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Archive Reference / Library Class No.D8760/F/FSJ/1/1/41
Former ReferenceD3311/8/4/3
TitleLetter from Eleanor Anne Franklin to her husband John Franklin, a few days after the birth of their daughter
Date11 Jun 1824
DescriptionFeeling tired after having been to church and gone for a ride in the afternoonon; shas been gaining ground fast since she went there, but postponement of visit to Chatham was wise; Dr Thomson came with Mrs Dingley and gave his approval to Tonbridge, but felt it would be better to go there from Chatham, and if they have to go to London, they go there before Chatham; he had been to Devonshire Street and seen Sarah but acted with prudence, not letting her think that he had been summoned by Eleanor but merely named in Franklin's note as having a cold; he tought there was noit much the matter with her, but would go again; he would not take his fee; he did not know about her inpending marriage until told by Eleanor and her sister; no signs of the lungs being affected, so they have to make the plasterer the scapegoat. She has made progress with Captain Hall and likes him very much. She writes 'You are not so civil to the books I want you to read. Are you? Naughty boy!', but is too fatigued to say more than that; she hopes he has enjoyed his tour as much as she has of every new object ,having had her mind bound by four walls so long; she longs to have him back.
Written Sunday, 8 pm. Tonbridge has been added in pencil, but this would not seem to be the place where the letter was actually written [possibly Greenwich]
Extent1 sheet
RepositoryDerbyshire Record Office
SenderEleanor Anne Franklin
Sender LocationNo address
RecipientJohn Franklin
Recipient Location55 Devonshire Street, Portland Place
Archive CreatorSir John Franklin (1786-1847)
Gell family of Hopton Hall, Wirksworth
Transcript or IndexSunday June 11th 8pm 1824
[in pencil] Tonbridge. Her daughter was born June 3.

My Dearest Love,
All the rest if the world is walking out this fine Evening, but I, having been to Church in the morning and had a ride in the afternoon have done quite as much as I am equal to, and am very tired. I thought however that you would be disappointed if you did not find a few lines from me on your arrival at home tomorrow and Mr Kay will be off before I am up.
I have gained ground very fast since I came here, but you must not expect too much at once, even from country air, and I feel that the postponement of the journey to Chatham was wise. Dr Thomson drove over here with Mrs Dingley on Friday, and gives Tonbridge his decided approval <in every way> but thinks our better plan both for shortening our journey and seeing beautiful country would be to go there from Chatham, and if we must go to London before we visit Dr Richardson. I know not however what arrangements you have made, or how this plan might prove more or less convenient than the other. Dr Thomson had been to Devonshire Street and saw Sarah, but as he observed, “he acted with the prudence which a medical man ought always to have”, and did not alarm her by letting her suppose I had summoned him on her account, but merely <said that your note> named her cold and spoke to her accordingly. He thought “she did not appear to have much the matter with her, but he would see her again”, I believe today. I tried hard to make him take his fee but he would not. – He did not know about her impending marriage till sister and I told him, but as he seemed, even without that <explanation of> extra nervousness to find no settled disease, and above all no signs of any affection of the lungs, I trust we may make the plasterer the scapegoat and dismiss our apprehensions.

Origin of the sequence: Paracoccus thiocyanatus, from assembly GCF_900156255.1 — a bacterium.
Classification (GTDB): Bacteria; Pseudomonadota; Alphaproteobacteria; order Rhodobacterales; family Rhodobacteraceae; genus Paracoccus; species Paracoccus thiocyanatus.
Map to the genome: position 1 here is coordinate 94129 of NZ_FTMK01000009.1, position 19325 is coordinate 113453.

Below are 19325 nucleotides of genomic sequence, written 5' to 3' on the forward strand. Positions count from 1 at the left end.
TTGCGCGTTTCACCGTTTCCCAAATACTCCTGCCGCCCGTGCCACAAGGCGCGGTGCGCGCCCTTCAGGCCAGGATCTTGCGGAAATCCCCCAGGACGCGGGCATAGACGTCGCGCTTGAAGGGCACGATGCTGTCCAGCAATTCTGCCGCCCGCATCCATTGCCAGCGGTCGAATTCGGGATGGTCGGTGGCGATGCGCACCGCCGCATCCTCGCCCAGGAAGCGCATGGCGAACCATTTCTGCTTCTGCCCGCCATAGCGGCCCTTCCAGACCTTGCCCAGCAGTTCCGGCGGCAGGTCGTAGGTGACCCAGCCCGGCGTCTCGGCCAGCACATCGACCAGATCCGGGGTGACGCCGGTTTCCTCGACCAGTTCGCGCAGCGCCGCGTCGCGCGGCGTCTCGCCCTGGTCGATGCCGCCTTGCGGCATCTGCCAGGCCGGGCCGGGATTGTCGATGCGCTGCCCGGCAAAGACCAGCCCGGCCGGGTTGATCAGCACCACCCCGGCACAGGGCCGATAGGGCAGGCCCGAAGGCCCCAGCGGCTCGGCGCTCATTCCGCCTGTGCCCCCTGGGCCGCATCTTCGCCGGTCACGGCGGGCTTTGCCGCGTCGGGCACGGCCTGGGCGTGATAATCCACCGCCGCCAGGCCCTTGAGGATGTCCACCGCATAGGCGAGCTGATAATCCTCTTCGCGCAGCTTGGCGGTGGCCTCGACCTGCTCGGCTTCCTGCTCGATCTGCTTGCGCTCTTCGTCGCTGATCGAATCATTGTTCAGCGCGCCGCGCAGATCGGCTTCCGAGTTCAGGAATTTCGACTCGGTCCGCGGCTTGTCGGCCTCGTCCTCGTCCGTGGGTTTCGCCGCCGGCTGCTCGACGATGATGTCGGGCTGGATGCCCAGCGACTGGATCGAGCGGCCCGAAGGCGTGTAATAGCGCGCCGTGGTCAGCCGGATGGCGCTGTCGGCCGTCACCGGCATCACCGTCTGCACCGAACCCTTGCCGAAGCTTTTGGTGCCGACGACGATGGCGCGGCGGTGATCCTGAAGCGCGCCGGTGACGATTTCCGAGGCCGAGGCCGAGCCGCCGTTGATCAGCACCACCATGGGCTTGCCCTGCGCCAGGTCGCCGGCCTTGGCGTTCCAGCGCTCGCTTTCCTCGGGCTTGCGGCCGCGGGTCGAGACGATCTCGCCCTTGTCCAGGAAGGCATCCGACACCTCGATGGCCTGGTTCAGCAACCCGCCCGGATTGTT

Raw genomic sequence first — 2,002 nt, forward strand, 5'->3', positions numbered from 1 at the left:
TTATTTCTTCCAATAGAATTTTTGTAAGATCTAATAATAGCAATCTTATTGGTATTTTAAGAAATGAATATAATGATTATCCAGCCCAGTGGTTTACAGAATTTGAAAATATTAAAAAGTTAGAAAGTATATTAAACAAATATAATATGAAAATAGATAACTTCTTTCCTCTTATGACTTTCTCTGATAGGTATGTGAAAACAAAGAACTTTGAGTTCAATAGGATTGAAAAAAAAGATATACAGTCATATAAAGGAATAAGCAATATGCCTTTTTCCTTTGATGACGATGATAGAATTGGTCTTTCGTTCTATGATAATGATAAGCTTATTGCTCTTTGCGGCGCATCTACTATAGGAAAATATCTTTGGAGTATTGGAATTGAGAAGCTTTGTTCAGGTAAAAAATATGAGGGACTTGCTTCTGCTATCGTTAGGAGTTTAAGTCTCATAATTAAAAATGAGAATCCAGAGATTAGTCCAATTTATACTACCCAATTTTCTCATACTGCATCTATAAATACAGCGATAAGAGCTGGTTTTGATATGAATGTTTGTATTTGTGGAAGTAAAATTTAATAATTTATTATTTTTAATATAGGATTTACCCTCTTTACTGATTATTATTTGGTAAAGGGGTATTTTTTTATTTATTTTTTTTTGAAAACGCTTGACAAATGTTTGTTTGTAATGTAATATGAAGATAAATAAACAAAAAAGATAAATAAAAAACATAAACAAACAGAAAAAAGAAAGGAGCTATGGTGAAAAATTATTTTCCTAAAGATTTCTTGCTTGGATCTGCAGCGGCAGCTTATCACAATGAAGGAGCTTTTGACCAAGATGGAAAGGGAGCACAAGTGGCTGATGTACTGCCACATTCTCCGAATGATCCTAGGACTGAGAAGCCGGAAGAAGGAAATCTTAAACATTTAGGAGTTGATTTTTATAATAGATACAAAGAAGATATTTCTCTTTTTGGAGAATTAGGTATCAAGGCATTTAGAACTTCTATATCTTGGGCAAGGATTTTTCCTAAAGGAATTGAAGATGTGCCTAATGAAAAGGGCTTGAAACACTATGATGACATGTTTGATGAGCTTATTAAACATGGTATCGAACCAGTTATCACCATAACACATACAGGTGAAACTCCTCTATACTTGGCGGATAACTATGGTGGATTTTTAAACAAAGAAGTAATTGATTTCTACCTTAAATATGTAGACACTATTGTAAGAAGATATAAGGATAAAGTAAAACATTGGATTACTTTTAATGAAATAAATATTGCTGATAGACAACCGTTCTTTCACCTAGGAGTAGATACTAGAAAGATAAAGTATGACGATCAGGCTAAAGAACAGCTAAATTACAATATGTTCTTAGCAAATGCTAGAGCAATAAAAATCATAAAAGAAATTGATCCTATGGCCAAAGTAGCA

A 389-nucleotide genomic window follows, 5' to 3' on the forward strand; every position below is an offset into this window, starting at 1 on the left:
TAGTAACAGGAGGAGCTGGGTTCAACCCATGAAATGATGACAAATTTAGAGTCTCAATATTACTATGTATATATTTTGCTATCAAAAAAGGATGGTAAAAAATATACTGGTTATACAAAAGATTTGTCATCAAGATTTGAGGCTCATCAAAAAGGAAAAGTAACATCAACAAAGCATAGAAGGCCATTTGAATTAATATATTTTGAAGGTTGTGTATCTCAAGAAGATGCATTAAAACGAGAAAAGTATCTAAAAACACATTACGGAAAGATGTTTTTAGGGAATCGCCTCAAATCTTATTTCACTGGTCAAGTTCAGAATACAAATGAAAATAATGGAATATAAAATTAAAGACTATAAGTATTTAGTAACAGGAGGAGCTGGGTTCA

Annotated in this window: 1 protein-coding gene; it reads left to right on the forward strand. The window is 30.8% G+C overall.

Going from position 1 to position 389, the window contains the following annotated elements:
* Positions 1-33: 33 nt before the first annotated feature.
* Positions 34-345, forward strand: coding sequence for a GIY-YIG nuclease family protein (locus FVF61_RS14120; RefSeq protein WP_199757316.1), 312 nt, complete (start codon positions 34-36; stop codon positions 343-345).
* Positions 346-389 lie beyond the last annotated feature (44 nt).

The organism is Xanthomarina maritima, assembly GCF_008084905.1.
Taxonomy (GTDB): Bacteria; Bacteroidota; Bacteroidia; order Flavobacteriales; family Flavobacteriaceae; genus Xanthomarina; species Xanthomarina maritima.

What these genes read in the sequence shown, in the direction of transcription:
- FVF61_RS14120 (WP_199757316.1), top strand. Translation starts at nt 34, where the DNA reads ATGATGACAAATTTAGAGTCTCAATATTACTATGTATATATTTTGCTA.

All here are very well. I have made great progress with Captain Hall, & like him very much. You are not so civil to the books I want you to read. Are you? Naughty boy! but I am really too much fatigued to say more than that I hope you have enjoyed your tour, as much as I do the sight of every new object, after having had my view so long bounded by four walls, and that I long to have you back, nevertheless,
ever your affectionate wife,
E.A. Franklin.

[Addressed to]
Captain Franklin R.N.
55 Devonshire Street
Portland Place

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Related Names
Name (click for further details)
Thomson; Thomas (1775-1853); physician
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